Posted Oct 05, 2012 02:30 pm CDT
Ten years ago this First Monday, SCOTUSBlog was born. Tom Goldstein and (his wife) Amy Howe’s blog “had 30 hits, and [we] were astonished; really, we were too embarrassed to quit, once we had a few readers,” Goldstein wrote at SCOTUSBlog. “Almost a decade later, on the day that the court decided the health care case, we had roughly 5 million hits and 1 million simultaneous users.”
SCOTUSBlog, as a tool to promote their law firm, was a failure, Goldstein wrote, but it “seems to have succeeded as a public service.” Indeed, it was reported in 2009 that Goldstein was spending $100,000 of his own money every year to fund the site. But big things have happened for Goldstein and the blog since then: reports emerged in late 2009 that NBC was developing a TV series based on Goldstein; SCOTUSBlog gained Bloomberg Law as an exclusive sponsor; and Goldstein appeared on the Daily Show.
And at the time of the Affordable Care Act ruling, it was reported that President Barack Obama would be in an aide’s office waiting for SCOTUSBlog’s report on the decision.
Late last week at Lawyerist, Philadelphia lawyer Leo M. Mulvihill shared with readers how horrified he was when he learned that his law firm partner Jordan Rushie only owned three suits. He then went on to share—without explicitly saying what he will pay for an ensemble—how he has accumulated a double-digit suit count without going broke or stooping to polyester.
Mainly, Mulvihill says, he knows good brands; he knows his measurements so he doesn’t waste money on ill-fitting suits; and he does not eschew eBay or thrift stores when looking for suits, ties and shoes. One should also know when a tailor can’t make up for a suit’s shortcomings. “Altering the shoulders, chest, or length of a suit jacket is major clothing surgery that will make buying used a useless endeavor if you’re trying to save money,” Mulvihill wrote. “There’s also a big chance that even after the alterations, the jacket won’t look quite right. You’re better off buying something that fits.”
Meanwhile, women on the hunt for suits can check in with Corporette every Wednesday to get a lead on a suit that’s available for purchase online.
At Sentencing Law & Policy, Ohio State University law professor Douglas Berman took note of a post at NBC Chicago’s Ward Room blog about how both President Barack Obama and his challenger, Mitt Romney, are from states that have abolished the death penalty—and how that fact takes the issue off the table in this election.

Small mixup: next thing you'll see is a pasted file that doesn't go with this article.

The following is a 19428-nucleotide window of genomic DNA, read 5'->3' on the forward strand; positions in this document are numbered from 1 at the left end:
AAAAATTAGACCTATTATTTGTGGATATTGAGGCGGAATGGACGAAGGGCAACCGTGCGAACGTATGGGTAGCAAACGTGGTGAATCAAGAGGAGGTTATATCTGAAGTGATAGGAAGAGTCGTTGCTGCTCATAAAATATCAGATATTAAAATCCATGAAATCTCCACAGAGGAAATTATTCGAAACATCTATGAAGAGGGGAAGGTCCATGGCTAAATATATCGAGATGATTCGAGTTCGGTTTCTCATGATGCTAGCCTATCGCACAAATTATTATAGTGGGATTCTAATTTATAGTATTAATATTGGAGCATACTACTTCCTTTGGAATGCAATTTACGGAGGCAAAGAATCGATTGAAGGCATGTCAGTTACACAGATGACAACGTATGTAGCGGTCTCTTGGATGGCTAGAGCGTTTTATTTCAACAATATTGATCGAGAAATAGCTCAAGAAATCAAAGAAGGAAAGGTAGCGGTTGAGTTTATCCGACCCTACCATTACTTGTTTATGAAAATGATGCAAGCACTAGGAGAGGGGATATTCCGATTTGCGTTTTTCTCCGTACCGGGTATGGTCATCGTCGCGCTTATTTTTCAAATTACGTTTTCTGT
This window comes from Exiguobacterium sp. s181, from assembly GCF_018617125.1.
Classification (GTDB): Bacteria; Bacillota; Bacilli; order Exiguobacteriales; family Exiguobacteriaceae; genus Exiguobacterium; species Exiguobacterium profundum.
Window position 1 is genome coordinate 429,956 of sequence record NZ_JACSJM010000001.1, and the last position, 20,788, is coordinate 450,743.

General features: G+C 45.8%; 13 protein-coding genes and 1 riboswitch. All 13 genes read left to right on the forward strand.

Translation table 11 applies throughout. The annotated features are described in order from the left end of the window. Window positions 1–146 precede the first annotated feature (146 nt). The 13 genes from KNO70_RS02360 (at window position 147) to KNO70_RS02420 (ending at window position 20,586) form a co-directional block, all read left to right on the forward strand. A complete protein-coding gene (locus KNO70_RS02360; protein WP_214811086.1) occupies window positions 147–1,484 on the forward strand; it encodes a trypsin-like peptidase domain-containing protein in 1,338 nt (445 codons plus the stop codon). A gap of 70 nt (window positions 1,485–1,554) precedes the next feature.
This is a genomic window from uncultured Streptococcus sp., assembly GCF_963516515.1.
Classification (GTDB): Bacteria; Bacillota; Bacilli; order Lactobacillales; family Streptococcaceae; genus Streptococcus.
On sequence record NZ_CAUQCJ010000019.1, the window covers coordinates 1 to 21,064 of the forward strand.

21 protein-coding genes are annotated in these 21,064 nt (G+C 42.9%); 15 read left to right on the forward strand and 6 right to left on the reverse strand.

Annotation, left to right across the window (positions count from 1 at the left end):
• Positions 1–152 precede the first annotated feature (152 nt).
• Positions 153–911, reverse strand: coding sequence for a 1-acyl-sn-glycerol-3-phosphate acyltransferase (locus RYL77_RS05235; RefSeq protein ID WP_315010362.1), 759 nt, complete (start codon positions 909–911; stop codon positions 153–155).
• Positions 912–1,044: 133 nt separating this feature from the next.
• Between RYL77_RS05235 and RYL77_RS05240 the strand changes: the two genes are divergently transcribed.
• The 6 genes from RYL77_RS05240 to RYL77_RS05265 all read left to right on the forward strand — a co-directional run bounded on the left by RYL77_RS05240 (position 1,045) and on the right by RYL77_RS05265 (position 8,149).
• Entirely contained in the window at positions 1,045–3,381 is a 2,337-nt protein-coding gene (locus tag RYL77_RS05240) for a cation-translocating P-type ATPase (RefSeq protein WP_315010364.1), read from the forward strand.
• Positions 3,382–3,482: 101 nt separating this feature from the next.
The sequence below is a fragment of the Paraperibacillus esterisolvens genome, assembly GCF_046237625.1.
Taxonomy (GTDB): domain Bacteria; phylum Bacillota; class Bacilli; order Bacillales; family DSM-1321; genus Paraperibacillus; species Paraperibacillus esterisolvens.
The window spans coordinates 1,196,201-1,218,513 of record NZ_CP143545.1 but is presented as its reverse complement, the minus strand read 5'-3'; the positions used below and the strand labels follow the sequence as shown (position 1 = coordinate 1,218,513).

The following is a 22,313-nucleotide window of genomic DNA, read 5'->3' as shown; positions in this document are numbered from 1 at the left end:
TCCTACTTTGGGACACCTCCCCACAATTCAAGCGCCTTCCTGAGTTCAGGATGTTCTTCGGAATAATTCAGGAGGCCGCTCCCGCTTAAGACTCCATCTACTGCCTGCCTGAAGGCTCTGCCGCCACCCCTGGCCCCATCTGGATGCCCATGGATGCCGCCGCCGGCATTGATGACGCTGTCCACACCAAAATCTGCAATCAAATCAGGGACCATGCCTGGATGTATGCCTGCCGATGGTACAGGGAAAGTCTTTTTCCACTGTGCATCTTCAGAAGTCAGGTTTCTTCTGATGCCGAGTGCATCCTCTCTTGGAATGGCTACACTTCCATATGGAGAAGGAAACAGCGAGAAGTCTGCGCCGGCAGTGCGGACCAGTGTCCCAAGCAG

But Berman writes that he thinks the death penalty needs to be an issue. “The federal death penalty has been in a mysterious state of suspension even since the Baze [v. Rees] lethal injection litigation created a moratorium on executions more than five years ago.” Citing the Death Penalty Information Center, Berman says there are more than 50 federal prisoners on death row, some of them put there during the Obama administration. “The federal chief executive (and his appointed attorney general) has some unique death penalty responsibilities and thus ought to at some point in a campaign speak to his views on how best to discharge these responsibilities.”
This week at the Careerist, blogger Vivia Chen asked Joseph West president and CEO of Minority Corporate Counsel Association, why the rate of lawyers of color securing general counsel positions is outpacing the rate of minorities making partner in BigLaw.
West thinks that decisions regarding hiring and promotions are more transparent at corporations than they are at law firm partnerships. “I can’t tell you how often I talk to high-achieving associates who have no idea how [partnership] decisions are made,” West told Chen. “Major publicly traded companies have regulatory bodies, board oversight, and a customer base that’s mindful of hiring policies. Large corporations pay more attention to diversity and inclusiveness. That message hasn’t gotten to law firms yet.”
But West told Chen that having more lawyers of color in general counsel positions (according to MCCA, the minority GC rate just hit an all-time high of 9.4 percent) isn’t exactly what will push law firms to hire and elevate more minority lawyers. “The commitment from the GC level is important, but that’s not the whole solution,” West said. “What’s important is the culture. At Wal-Mart and Microsoft, there are a lot of white males who advocated for diversity. As a threshold matter, it might help if the GC is a diverse lawyer—but the inquiry doesn’t end there.”